Members of the Congressional Black Caucus (CBC) are already rallying behind Representatives Gregory Meeks as a possible replacement for Representative Eliot Engel, the Foreign Affairs chairman who appears to have lost his primary race this week.
Meeks is the third-ranking Democrat on the panel, behind Engel and Congressman Brad Sherman , suggesting Sherman would have an advantage within a Democratic Caucus that has long considered seniority to be a major — if not the primary — factor in deciding committee heads.
Yet amid the national unrest over racial injustice in law enforcement — which has found the country reckoning with its racist past and Congress rushing to combat police violence against African Americans — some CBC leaders say the math has changed, and seniority should not eclipse efforts to diversify the Democrats’ power structure.
“Seniority is waning as a major factor in consideration for chairmen,” said Representative G.K. Butterfield , a former CBC chairman. “It’s a new political environment now. We need a diverse set of committee chairs because that makes a statement to the country that the House of Representatives is reflective of the country. And the fact that Mr. Meeks is African American, I think, is a major factor, and maybe should trump — let me not use that word — be of more weight than seniority.”
Such thinking marks a shift within the CBC, which has derived much of its power on Capitol Hill from members rising to the top of committees based largely on seniority. The group boasts gavels on four key panels, including Financial Services, Homeland Security and Education and Labor.
But in the event of Engel’s ouster — and a subsequent race between Sherman and Meeks to head Foreign Affairs next year — prominent members of the group are already indicating they’re ready to discard the seniority formula.
“I think seniority is the major consideration but not the only one,” said Representative Bennie Thompson, chairman of the Homeland Security Committee and a Meeks supporter. “People want to know: Can that person get along with other members of the committee? Can that person get along with other Democratic members of the Caucus?”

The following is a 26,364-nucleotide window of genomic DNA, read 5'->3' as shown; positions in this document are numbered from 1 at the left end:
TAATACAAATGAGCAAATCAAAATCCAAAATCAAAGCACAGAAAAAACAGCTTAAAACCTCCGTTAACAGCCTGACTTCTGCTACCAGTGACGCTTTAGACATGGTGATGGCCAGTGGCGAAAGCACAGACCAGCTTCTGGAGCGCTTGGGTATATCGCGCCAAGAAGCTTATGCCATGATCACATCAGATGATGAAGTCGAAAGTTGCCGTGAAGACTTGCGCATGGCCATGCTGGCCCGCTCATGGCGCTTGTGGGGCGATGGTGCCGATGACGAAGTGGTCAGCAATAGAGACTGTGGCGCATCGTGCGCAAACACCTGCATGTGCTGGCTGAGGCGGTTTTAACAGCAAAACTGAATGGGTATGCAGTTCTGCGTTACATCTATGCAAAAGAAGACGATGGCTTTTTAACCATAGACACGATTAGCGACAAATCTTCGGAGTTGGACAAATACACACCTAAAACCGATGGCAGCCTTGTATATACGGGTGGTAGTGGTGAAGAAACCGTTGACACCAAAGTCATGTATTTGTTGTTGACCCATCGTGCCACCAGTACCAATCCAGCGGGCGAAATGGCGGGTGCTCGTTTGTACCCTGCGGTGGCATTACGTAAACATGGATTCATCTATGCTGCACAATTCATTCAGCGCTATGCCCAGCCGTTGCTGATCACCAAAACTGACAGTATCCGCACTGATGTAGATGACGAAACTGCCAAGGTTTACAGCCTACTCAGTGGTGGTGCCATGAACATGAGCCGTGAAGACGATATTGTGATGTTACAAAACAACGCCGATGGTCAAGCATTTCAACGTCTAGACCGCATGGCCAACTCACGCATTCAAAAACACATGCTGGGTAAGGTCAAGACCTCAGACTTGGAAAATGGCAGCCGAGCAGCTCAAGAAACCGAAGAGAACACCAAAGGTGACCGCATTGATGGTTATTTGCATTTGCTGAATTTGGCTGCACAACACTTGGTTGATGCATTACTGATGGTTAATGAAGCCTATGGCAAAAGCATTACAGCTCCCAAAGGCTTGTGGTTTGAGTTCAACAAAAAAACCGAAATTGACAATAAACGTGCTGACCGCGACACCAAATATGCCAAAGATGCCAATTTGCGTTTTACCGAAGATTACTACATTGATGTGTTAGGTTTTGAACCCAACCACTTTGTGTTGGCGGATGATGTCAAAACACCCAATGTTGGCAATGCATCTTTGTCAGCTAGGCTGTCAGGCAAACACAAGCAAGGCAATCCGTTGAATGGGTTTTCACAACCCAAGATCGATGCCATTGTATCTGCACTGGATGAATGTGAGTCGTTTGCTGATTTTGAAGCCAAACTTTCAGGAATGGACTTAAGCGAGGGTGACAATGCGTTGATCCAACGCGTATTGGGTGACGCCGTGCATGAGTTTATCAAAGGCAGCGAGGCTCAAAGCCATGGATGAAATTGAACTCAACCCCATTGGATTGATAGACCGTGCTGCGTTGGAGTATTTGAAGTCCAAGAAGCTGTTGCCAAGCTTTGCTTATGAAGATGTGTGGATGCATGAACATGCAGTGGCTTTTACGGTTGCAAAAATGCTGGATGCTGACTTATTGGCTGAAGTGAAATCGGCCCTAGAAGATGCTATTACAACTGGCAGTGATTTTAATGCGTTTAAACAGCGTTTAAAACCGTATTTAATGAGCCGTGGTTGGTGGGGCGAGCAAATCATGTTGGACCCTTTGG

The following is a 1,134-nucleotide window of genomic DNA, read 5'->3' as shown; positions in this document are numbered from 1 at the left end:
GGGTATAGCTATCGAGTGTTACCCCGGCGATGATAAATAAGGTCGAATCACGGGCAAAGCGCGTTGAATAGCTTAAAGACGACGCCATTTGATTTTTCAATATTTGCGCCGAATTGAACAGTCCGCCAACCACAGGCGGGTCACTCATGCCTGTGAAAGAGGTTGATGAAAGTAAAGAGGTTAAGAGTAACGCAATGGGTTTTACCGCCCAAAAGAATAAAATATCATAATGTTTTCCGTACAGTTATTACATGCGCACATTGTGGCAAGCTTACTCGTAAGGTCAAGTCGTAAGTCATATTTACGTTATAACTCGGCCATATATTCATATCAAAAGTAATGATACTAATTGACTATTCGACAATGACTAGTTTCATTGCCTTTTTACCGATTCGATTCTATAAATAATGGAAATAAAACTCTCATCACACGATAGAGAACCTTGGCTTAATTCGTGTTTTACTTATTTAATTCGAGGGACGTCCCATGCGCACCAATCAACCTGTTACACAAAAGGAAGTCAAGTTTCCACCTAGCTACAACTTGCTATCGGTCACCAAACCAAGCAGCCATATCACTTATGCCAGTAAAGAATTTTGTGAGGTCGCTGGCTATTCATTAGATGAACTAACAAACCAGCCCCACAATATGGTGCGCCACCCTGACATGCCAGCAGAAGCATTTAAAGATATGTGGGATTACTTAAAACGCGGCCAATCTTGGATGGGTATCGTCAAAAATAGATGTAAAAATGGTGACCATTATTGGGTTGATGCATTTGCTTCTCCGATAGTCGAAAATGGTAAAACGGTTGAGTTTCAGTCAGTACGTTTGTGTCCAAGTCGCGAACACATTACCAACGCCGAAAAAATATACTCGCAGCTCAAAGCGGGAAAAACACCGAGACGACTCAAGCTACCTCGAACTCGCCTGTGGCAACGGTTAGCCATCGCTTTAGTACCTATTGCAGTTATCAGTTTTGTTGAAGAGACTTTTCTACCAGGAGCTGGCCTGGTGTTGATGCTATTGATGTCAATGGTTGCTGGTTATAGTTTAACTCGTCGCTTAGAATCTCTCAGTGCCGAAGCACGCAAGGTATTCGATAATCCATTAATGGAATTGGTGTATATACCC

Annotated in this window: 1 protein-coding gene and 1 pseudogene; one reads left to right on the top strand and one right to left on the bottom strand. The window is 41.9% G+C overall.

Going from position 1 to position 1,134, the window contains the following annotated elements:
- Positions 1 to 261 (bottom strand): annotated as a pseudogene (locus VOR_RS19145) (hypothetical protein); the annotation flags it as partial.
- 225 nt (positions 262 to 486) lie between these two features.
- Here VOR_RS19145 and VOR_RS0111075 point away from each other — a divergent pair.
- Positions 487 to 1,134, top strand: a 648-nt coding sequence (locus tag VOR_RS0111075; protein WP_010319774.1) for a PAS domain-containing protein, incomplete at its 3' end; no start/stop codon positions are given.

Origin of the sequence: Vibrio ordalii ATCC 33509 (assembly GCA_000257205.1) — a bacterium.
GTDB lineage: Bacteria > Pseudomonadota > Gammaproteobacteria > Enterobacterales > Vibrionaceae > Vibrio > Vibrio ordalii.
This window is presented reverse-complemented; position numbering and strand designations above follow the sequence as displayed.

“Those are the three primary ingredients,” he added.
Representative Gerry Connolly, the fifth-ranking Democrat on the panel, is also taking a look at the chairman’s race, but said he won’t make any announcements until after Engel officially concedes defeat.
“Foreign policy, that’s the expertise I bring to Congress. It’s a passion of mine,” Connolly, a former staffer on the Senate Foreign Relations Committee, told The Hill on Thursday. “But I believe it’s premature to be speculating given the fact that the outcome of the chairman’s race in New York has not been determined.”
“Would I be interested? Yes, of course. Am I running? Will I run? Those are different questions that have to be assessed if and when the opportunity arises,” said Connolly, who lost a race for the Oversight Committee gavel last year to the more senior Representative Carolyn Maloney
Representative Karen Bass , the CBC chairwoman and a member of the Foreign Affairs Committee, is also downplaying the primacy of seniority in choosing committee heads. While emphasizing that it’s too early to know the roster of candidates who might vie to replace Engel if he loses, she was also quick to note that Democrats have, at times, empowered junior members to leapfrog over more experienced lawmakers on committees.
Democrats prioritize seniority “until we don’t,” she said. “Of which you’ve seen many times.”
Bass made clear that she’s not interested in the Foreign Affairs gavel.
Indeed, Engel rose to become top Democrat on the Foreign Affairs panel by jumping over the more senior Sherman, who had ruffled feathers in the caucus by defeating Rep. Howard Berman (D-Calif.), a popular party veteran, in a fierce 2012 primary after redistricting. Democrats said they remember Sherman attacking Berman, then the ranking member of Foreign Affairs, for focusing too much on international travel rather than his district back home.